3. The NWSL playoffs are here.
Meanwhile, the NWSL playoffs kicked off last weekend, with two THRILLING games. In the first round, the Kansas City Current defeated the Houston Dash 2-1 thanks to a goal by Kate Del Fava in the 10th minute of added time. Then the San Diego Wave defeated the Chicago Red Stars 2-1 with an Alex Morgan goal in the 110th minute of extra time.
As unbelievable as both games were, it was the crowd support that turned them into epics. Houston set an NWSL playoff record on Sunday afternoon with a sold-out crowd of 21,284, and San Diego broke that record just hours later with 26,125 fans on hand to watch the expansion team keep its championship hopes alive.
If you’re feeling torn about supporting the league in the wake of the Yates report, that is 100 percent understandable. However, I want to share a social media post by Thorns star Bella Bixby about why the players could use your love now more than ever.
Here’s some of what she wrote on Twitter:
“I understand that a lot of folks are having a hard time deciding whether or not they want to come to our semifinal match; some have already chosen against it. I would like to say that I respect anyone’s decision not to come. However, if you are on the fence, this is what I offer you, from a player’s perspective – whether you support the Thorns alone, any other team in the league, or women’s soccer across the globe, we need you now more than ever. Seeing our supporters packing the stadium lets us know that you are bearing this heavy burden WITH us.”
In the semifinals this Sunday, the Wave will face the Portland Thorns at 5:00 p.m. ET on CBS Sports Network, and the Current will take on the OL Reign in Seattle at 7:30 p.m. ET. Both games will air on CBS Sports Network.
Brittney Griner has now been wrongfully detained in Russia for 244 days. Tuesday was her 32nd birthday, and she had to spend it in prison. That is just a gut-wrenching reality.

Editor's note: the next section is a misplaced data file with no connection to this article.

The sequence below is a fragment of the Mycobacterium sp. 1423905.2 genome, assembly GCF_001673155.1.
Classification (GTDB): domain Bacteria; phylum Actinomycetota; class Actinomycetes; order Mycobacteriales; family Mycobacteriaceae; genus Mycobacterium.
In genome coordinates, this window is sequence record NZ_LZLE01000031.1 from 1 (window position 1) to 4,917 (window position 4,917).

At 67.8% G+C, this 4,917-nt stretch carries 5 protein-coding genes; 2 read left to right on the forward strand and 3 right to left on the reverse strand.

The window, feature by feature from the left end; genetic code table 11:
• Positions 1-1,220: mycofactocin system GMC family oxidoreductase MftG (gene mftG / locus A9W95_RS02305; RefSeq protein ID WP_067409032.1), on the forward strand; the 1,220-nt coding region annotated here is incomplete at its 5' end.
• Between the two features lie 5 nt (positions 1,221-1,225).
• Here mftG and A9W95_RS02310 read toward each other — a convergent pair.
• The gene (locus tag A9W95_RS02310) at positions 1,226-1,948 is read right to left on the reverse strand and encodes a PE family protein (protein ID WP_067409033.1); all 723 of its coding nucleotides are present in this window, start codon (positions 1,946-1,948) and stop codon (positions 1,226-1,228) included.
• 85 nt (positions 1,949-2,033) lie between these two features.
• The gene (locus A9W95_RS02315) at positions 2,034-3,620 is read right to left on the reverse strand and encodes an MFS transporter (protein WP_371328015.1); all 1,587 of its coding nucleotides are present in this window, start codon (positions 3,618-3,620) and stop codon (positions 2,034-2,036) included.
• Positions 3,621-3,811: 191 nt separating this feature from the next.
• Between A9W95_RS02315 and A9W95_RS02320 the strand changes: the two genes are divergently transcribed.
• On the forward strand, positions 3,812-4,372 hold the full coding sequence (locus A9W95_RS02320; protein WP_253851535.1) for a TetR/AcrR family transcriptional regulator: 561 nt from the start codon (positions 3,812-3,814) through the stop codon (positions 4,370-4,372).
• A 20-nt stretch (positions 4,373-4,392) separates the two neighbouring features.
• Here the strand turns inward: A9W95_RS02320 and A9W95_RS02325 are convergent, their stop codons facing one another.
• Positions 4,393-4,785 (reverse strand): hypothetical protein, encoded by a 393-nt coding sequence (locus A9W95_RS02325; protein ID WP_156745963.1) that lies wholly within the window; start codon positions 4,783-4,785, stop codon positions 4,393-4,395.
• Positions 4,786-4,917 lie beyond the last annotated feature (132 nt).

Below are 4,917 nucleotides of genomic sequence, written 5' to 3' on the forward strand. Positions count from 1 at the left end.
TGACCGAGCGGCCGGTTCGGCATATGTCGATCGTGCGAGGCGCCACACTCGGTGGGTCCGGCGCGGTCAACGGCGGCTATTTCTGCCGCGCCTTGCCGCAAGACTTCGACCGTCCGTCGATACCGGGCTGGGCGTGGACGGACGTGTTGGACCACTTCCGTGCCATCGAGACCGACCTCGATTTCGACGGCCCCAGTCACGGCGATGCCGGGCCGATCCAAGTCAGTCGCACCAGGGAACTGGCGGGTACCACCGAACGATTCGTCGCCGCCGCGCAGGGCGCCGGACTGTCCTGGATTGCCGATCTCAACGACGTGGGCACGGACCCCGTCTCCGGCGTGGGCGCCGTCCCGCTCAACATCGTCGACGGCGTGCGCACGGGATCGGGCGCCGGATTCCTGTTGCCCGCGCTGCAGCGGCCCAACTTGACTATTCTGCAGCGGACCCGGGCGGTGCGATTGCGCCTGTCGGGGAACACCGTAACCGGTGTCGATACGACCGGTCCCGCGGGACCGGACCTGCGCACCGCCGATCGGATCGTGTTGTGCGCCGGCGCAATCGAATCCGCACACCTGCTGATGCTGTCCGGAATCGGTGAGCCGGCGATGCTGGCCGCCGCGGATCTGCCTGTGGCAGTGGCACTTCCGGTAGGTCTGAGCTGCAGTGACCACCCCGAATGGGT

Earlier this month, her wife Cherelle shared that Griner is at her “weakest moment” right now, and is feeling forgotten about. A couple of weeks ago, we got a glimmer of hope when Bill Richardson — a seasoned hostage negotiator who works privately for families and recently traveled to Russia to discuss the potential release of Griner and former U.S. Marine Paul Whelan — said he has hope that both Griner and Whelan will be returned to the United States by the end of the year.
But the United States government has indicated that Russia has yet to engage in meaningful negotiations with them about Griner’s release, and a Putin aide told the media recently that negotiating a prisoner swap for Griner was not a high priority for Russia.
The court date for Griner’s appeal has been set for October 25. If her sentence is upheld, it’s possible she could be sent to a prison camp where she would be subjected to inhumane conditions and expected to sew or perform other labor tasks for extremely meager compensation. Currently, Griner is in a penal colony where she only gets to go outside for an hour each day and shower twice a week, according to the New York Times.
We MUST keep her at the forefront of our thoughts, minds, and words. It was great to see Steph Curry give her a shoutout at the Golden State Warriors’ ring ceremony last night.
5. RIP, Tiffany Jackson.
A couple of weeks ago, former WNBA and University of Texas star Tiffany Jackson passed away at the age of 37 from breast cancer.
If you’re unfamiliar with her story, here are a few highlights: After a standout college career, Jackson was drafted fifth overall in 2007 to the New York Liberty, then traded to the Tulsa Shock in the middle of the 2010 season. In 2012 she took the season off to give birth to her son, Marley. In 2015, when she was still with the Shock, Jackson was diagnosed with stage three breast cancer. She took the 2016 WNBA season off for treatment, and became an outspoken advocate for breast cancer awareness and early screenings, particularly in the Black community.
Through it all, she was determined to make it back onto the court.